“For Israel, I think it should be easy, more than for any time, to understand that it is better not to go too far in ideological goals of speeding up the messiah and God’s will on Earth because this is not different actually from the thinking of Da’ash [the Arabic acronym for the Islamic State movement],” Kailani added.
ISIS and challenges to Muslim religious triumphalism
Mordechai Kedar of the Begin-Sadat Center for Strategic Studies at Bar-Ilan University sees the rise of ISIS, not the temple movements, as the formative factor in Jordan’s urgent rhetoric about the status quo at the Haram Al-Sharif.
“The Hashemites today are under immense pressure because of [ISIS] in Iraq and Syria, which threatens the entire kingdom,” Kedar said.
“They are afraid that some Islamists in Jordan will use the issue of Jerusalem in order to incite against the Jordanian Hashemite kingdom, and they charge that the king does not do anything in order to save Jerusalem from the Zionists.”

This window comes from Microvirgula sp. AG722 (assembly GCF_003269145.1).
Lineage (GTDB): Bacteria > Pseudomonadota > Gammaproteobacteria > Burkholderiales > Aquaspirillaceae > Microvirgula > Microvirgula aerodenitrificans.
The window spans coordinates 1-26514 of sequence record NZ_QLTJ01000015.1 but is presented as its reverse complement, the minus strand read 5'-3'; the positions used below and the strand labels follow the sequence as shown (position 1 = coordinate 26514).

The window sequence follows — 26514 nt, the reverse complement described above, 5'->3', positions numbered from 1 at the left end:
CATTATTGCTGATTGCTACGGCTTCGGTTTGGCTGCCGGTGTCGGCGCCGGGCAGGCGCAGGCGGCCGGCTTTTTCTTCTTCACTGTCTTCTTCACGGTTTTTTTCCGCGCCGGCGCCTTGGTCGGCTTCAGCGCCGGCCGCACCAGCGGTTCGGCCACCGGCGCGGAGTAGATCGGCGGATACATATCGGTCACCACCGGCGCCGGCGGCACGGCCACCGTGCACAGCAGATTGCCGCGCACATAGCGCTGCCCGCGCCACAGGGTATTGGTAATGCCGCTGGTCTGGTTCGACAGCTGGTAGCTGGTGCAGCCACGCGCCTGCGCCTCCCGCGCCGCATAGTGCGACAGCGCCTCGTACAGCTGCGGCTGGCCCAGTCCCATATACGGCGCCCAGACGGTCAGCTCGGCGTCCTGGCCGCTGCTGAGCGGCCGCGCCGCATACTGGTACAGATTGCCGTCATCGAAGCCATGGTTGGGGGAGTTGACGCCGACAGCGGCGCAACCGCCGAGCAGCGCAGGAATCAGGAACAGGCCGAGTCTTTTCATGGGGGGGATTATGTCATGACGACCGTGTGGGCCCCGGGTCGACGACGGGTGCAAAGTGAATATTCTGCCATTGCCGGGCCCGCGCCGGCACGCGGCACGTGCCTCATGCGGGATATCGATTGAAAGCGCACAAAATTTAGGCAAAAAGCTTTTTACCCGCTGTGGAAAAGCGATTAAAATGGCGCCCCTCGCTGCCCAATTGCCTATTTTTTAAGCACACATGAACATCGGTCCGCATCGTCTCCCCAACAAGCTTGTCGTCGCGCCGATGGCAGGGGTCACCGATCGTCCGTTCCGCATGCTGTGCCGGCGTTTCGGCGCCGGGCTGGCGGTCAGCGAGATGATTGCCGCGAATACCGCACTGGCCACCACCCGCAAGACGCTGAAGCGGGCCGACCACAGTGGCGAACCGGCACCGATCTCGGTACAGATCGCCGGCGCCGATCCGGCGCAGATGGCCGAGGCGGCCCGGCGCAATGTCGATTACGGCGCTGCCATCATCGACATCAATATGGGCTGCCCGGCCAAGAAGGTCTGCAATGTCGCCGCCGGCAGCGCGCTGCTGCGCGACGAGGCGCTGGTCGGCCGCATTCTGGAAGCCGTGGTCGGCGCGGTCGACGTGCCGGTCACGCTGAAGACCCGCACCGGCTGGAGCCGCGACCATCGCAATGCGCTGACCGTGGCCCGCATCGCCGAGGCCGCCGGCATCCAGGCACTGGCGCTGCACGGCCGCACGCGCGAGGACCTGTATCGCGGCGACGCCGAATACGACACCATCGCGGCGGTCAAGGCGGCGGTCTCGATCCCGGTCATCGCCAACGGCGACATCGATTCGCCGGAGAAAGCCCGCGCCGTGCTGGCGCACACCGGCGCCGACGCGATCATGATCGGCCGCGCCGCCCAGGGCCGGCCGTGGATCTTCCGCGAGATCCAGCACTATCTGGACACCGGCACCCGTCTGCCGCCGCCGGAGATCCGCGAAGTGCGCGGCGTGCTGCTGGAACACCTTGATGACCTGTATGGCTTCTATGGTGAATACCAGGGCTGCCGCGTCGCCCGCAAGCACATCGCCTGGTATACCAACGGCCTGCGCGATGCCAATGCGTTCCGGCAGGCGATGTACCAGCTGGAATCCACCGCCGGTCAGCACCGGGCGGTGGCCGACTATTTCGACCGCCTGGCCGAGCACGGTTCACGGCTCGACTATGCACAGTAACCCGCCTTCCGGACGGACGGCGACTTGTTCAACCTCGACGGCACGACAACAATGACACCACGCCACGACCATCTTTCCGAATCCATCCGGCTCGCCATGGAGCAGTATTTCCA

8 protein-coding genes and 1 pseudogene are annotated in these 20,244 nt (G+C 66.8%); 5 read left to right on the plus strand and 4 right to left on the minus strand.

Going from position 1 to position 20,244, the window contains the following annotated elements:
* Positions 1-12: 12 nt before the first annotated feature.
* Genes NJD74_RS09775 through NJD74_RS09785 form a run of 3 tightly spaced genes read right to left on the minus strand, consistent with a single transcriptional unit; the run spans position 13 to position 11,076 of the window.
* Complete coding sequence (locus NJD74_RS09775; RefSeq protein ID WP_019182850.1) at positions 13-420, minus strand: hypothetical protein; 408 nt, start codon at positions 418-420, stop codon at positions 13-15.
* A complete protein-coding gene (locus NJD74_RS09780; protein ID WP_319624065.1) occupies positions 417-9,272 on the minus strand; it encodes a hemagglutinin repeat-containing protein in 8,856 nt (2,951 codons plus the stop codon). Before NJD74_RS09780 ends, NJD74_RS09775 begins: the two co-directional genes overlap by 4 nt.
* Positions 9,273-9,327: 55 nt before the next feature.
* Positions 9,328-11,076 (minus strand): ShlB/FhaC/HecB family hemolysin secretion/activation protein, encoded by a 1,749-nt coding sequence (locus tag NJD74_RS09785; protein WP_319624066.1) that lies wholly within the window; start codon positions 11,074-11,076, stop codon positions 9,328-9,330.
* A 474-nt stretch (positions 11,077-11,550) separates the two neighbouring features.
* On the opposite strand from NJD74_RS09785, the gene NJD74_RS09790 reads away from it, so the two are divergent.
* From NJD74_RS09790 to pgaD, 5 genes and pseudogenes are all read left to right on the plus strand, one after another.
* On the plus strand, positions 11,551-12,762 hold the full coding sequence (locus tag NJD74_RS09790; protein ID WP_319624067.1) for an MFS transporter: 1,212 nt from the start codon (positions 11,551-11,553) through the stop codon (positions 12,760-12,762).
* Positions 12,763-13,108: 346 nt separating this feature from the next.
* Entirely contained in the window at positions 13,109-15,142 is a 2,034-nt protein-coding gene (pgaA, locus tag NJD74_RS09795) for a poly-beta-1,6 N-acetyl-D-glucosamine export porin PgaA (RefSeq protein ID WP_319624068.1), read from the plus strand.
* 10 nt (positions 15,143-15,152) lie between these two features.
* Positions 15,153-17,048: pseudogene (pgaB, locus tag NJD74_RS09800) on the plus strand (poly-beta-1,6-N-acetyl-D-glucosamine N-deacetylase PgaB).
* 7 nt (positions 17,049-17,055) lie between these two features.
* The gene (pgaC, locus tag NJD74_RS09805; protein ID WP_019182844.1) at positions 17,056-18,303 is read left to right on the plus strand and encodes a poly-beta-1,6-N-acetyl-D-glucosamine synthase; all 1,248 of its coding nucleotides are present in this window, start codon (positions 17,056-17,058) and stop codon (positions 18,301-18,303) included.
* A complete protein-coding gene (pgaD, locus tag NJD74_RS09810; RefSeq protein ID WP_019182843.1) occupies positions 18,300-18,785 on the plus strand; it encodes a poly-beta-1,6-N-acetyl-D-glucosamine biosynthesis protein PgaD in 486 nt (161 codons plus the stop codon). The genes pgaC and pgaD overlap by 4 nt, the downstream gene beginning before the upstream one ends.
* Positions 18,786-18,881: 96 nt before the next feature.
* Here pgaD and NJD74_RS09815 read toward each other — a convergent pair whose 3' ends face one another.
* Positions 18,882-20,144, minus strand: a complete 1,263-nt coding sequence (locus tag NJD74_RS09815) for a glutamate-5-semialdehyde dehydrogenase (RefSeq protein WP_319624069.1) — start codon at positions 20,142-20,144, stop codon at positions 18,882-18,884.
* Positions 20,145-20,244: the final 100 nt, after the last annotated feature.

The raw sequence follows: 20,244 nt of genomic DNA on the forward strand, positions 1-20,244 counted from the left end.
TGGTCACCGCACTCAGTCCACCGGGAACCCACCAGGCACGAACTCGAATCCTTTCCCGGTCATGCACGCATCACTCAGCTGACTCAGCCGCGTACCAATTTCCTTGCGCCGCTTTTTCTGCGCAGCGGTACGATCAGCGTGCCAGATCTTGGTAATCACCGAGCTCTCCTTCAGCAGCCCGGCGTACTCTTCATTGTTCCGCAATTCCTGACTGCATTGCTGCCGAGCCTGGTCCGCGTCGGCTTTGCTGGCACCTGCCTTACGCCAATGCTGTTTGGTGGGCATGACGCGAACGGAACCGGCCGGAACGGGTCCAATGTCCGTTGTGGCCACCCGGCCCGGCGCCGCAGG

Kedar notes that pro-ISIS demonstrators recently staged a protest in the town of Maa’n — just 30 miles southeast of Petra — Jordan’s most significant tourist attraction.
“People are demonstrating there without any cover on their faces, which means they are not afraid of the Mukhabarat” — the secret state intelligence service — said Kedar, who dismisses the significance of the Temple Mount movements.
“I know Yehuda Glick — he’s one of a handful of lunatics who represent nobody but themselves,” Kedar said.
By contrast, Kedar claims PA President Mahmoud Abbas has engineered the unrest in Jerusalem, citing a condolence letter the Palestinian president sent to the would-be Glilck assassin’s family.